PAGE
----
French East India Co. Infantry (ETW Unit)
Company infantry are professional soldiers drawn exclusively from Europeans, both officers and other ranks. They are members of private armies for the traders, but one that is available to further national needs when required. They fight using European doctrine and equipment as line infantrymen, carrying smoothbore, muzzle-loading muskets. These soldiers are also enforcers, tax gatherers and a potent threat against the local princes in India, even away the battlefield. Native regiments under European officers exist too, but their reliability is doubtful.
Historically, the great European trading companies were often closer to being nations in their own right than business ventures. India was so wealthy that the companies needed armies, not just guards, to protect and expand their interests and prestige. The British East India Company (the “John Company”), the Dutch “Vereenigde Oostindische Compagnie” (VOC) and the French “La Compagnie française des Indes orientales” all had their own armed forces; 1 in 5 VOC employees were soldiers!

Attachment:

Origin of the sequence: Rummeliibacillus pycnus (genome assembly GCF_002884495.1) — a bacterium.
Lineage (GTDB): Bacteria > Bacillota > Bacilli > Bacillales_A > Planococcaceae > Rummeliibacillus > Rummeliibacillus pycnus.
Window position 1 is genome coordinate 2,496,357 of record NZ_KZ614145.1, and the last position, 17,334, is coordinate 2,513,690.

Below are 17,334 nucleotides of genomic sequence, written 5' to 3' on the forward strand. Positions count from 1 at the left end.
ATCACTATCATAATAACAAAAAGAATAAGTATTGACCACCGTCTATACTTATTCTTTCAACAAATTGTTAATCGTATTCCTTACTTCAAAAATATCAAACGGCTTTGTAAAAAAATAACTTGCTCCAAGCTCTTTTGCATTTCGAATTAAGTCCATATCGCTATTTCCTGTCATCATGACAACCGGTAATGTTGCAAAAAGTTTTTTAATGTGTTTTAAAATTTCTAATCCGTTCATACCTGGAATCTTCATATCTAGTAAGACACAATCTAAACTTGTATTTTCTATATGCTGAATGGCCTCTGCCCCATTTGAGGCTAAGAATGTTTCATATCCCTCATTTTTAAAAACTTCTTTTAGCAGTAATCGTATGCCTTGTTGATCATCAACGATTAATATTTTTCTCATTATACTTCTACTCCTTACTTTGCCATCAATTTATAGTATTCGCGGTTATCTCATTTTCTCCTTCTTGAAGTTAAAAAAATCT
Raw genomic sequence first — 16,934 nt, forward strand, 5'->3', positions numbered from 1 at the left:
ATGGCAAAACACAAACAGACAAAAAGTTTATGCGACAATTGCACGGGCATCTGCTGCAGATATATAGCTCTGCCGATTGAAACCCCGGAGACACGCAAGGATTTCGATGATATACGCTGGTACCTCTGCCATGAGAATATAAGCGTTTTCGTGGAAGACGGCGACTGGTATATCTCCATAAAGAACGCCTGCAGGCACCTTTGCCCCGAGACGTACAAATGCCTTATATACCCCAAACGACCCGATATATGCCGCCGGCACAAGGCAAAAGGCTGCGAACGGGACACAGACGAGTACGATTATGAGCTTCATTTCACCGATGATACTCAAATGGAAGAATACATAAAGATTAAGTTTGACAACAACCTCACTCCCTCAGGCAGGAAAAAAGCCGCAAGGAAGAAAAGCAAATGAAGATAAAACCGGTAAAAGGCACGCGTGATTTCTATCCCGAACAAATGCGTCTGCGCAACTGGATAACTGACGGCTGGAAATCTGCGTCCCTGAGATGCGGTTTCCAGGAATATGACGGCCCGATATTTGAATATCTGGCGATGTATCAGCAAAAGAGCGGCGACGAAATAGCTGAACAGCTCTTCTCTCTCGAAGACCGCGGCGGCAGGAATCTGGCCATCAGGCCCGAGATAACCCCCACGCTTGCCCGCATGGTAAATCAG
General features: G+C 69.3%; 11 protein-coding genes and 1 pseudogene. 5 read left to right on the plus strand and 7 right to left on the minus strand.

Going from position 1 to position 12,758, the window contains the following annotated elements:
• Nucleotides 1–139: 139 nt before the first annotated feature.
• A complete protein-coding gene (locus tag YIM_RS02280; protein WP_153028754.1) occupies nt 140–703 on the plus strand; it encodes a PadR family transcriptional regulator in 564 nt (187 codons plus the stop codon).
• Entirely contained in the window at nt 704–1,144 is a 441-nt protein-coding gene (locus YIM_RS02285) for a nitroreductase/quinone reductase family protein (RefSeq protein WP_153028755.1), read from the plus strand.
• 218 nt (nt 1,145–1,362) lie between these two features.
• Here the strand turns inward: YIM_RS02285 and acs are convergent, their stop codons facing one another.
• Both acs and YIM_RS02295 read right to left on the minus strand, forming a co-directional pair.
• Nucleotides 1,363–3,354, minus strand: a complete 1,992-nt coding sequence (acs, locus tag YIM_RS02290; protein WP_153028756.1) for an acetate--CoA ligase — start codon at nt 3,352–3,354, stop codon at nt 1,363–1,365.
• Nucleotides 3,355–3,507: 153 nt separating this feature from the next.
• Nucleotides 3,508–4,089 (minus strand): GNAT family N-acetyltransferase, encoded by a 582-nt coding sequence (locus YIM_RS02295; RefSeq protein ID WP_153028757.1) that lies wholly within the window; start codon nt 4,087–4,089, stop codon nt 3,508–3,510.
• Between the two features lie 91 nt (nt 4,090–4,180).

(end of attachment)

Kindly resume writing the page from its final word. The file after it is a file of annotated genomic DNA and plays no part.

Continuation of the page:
Identical in statistics to colonial line infantry, East India Company infantry are also heat resistant. They are the superior choice for fighting in India when European line infantry are unavailable, although they are more expensive than their Sepoy counterparts. Line Infantry are the backbone of your army and should be used to combat other Line Infantry units. However they are vulnerable to artillery attacks and cavalry charges to the flanks, as are all Line Infantry.